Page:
The focus of the workshop will be an in-depth discussion on development in Belmont (specifically around things like density, building height, and the appropriate location for multifamily development) in order to determine if we need to make any changes to the Land Development Code and/or the Comprehensive Land Use Plan. Both the Land Development Code and the Comprehensive Land Use Plan help determine what type of development occurs within the city and where it occurs, so we want to ensure that these plans and ordinances align with the Council’s current vision for the City. I think this will be a very interesting and important discussion, as whatever changes we make will have a significant impact for future development projects.

An update from our Monday meeting:

-Both the rezoning requests for the new hospital and the new recreation center were approved. In discussing the hospital, the height of the proposed building (about 100 feet) generated some discussion around where additional building height is appropriate in the city. The concerns weren’t necessarily specific to the hospital, but we did agree to take a closer look at things like this as part of a broader review of land use in the city (more on that below).

-We also finalized the Tree Ordinance that we initially took up last month. The only substantive change was to place Residential Infill development back on the exemption list. Staff confirmed that the way our ordinances are currently structured, Infill Development can get a credit for tree save to use against their landscaping requirements, which should provide enough of an incentive for property owners to preserve existing trees where it makes sense without the City being too heavy-handed from a regulatory perspective.

-We also received an update from our new Code Enforcement officer on the various cases that she is working. Of note is the case involving the commercial building on Cason Street in North Belmont. City Council approved a demolition ordinance for that building in August, but the property owner has since filed suit against the City. So, that case is effectively on hold until the litigation is resolved.

-Council also received an update from the City Manager on a couple capital projects that have been completed. These include the purchase of a new city bus, the Art Wrap project on the utility boxes on 6th Street that the Main Street program has been coordinating, and the construction/rehab of sidewalk along South Point Road and South Main Street.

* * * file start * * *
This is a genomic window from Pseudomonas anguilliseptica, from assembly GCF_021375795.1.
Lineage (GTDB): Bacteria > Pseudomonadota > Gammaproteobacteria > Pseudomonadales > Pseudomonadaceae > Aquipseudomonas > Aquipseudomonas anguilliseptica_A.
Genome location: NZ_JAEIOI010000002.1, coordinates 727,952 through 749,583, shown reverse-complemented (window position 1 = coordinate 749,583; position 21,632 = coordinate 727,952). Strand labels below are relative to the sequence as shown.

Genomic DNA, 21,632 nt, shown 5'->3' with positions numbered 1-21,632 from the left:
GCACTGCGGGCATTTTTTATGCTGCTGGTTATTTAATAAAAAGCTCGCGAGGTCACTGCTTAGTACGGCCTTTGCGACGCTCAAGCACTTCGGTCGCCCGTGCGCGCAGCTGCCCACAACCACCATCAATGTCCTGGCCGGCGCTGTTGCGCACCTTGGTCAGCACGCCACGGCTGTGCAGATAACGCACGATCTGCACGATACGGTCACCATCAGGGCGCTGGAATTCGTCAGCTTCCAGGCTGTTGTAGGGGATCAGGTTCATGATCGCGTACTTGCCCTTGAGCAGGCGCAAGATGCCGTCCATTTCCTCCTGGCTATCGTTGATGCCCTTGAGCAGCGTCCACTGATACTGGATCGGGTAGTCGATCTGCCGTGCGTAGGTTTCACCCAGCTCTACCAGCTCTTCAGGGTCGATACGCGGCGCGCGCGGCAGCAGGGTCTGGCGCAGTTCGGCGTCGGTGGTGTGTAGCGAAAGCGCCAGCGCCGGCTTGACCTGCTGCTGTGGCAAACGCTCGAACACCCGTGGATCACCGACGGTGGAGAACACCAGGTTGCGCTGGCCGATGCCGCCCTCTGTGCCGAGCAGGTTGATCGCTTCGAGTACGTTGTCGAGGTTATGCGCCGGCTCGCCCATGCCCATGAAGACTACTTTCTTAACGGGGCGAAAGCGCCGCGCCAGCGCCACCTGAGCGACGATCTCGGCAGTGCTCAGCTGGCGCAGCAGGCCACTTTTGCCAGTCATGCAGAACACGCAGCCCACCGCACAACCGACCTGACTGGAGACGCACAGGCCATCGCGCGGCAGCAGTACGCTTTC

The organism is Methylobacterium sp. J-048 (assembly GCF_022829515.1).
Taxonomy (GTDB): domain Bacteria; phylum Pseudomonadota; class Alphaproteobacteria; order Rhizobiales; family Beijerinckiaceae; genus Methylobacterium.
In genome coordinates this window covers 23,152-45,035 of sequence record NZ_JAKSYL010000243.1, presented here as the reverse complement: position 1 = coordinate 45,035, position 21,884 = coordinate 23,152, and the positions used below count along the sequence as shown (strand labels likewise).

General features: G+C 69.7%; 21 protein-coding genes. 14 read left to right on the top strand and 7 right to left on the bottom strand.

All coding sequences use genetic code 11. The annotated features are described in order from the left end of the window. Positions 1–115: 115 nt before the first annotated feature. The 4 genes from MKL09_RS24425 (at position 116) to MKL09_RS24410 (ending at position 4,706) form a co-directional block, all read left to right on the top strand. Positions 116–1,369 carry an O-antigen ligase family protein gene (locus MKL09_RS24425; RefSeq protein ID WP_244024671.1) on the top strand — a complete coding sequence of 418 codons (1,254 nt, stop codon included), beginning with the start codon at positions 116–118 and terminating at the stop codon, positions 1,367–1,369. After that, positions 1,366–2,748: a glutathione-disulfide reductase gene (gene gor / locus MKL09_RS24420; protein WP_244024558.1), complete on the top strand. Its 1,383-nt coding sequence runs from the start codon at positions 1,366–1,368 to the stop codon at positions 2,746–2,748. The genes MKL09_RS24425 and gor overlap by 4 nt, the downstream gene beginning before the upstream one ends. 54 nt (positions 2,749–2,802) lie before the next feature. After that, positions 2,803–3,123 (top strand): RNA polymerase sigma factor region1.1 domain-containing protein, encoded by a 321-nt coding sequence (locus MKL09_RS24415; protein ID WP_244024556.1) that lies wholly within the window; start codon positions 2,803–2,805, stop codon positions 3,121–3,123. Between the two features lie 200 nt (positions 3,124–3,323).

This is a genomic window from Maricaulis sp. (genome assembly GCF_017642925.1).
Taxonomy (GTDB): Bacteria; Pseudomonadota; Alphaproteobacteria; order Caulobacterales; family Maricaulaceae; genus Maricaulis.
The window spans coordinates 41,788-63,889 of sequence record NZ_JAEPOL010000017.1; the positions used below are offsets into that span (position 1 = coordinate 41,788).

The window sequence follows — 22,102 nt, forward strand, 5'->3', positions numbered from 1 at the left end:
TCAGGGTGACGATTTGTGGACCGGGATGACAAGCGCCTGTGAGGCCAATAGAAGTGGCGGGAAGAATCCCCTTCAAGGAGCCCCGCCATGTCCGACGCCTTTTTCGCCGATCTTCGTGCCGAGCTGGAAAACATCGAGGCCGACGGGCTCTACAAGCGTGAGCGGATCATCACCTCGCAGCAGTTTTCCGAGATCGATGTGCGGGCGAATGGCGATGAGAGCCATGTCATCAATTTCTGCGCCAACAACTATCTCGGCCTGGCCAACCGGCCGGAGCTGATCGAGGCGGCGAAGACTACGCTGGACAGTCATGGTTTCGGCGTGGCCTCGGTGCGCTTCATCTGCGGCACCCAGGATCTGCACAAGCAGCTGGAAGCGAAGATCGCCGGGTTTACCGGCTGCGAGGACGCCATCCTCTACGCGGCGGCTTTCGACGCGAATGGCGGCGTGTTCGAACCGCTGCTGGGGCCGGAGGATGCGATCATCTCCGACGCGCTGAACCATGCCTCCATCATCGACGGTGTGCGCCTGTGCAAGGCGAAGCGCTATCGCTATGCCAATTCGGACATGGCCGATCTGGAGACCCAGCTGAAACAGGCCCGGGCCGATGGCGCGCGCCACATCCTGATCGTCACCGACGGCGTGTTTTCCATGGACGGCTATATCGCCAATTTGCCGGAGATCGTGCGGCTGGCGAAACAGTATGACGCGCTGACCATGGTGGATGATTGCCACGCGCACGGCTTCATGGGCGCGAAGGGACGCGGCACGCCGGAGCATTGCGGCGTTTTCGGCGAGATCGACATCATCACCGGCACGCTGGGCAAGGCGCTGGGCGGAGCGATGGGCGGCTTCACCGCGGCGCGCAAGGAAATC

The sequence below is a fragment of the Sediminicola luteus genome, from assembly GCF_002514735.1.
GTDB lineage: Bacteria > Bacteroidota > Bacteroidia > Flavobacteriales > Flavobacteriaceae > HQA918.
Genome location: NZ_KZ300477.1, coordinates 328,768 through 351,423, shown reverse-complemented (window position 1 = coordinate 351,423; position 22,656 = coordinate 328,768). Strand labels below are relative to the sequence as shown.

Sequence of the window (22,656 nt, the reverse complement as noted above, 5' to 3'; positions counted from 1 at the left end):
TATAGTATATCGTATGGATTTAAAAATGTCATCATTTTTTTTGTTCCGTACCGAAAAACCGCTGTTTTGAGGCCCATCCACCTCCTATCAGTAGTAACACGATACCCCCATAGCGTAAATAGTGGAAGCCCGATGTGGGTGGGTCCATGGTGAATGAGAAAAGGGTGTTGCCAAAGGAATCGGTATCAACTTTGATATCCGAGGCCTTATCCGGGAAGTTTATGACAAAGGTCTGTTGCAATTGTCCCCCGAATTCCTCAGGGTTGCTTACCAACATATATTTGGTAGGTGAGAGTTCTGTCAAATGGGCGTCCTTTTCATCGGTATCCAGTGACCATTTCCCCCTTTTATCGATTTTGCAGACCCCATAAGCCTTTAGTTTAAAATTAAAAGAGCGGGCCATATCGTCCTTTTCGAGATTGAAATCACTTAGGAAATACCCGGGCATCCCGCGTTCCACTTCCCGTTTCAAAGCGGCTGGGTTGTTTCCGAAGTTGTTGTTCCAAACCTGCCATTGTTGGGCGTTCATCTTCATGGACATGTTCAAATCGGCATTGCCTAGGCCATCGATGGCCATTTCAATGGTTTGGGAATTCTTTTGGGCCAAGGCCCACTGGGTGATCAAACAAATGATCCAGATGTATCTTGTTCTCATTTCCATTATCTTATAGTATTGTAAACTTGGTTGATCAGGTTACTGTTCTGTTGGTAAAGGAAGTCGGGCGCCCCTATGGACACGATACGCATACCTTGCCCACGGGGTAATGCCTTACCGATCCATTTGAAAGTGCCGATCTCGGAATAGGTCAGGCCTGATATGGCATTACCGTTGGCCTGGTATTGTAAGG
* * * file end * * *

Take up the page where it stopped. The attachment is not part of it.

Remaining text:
-At the end of the meeting, the Council had a discussion about our next workshop. We decided to postpone our joint meeting with the Environmental Sustainability Board in favor of having a broader, strategic discussion about land use and planning in Belmont. Given that development interest continues to be strong in the City, we thought it best to have this conversation sooner rather than later as any changes that we would need to make to our ordinances or land use plan would take time to put together. So, we’ll being tackling that at our next workshop and look to meet with the ESB at a future workshop.

The next City Council meeting will be Monday (10/5) at 6:45pm at TechWorks. You can find an agenda and a link to the livestream here: http://ow.ly/HL8r50BI2Ic

-There are two significant rezonings on the agenda. The first is for CaroMont’s new hospital in Belmont. The site of the hospital is right off I-85 at Exit 27. The project plan calls for a 54-bed hospital, medical office building, and a future parking garage. The hospital will also likely become a significant employer in the city, with the addition of up to 400 jobs on the new medical campus. You can find some renderings of the buildings, maps, and other details here: http://ow.ly/UnDR50BI3rK

-The other rezoning involves the project to build the new Recreation Center. There haven’t been any significant changes to this project in the last few weeks, but you can find the packet with building renderings, traffic and parking information, and maps here: http://ow.ly/u90P50BI3Aa

-We will also be taking a final look at (and voting on) the Tree Preservation Ordinance that we initially reviewed last month.
-The Council will also be receiving an update on various Code Enforcement issues in the city.

If you have any questions, let me know!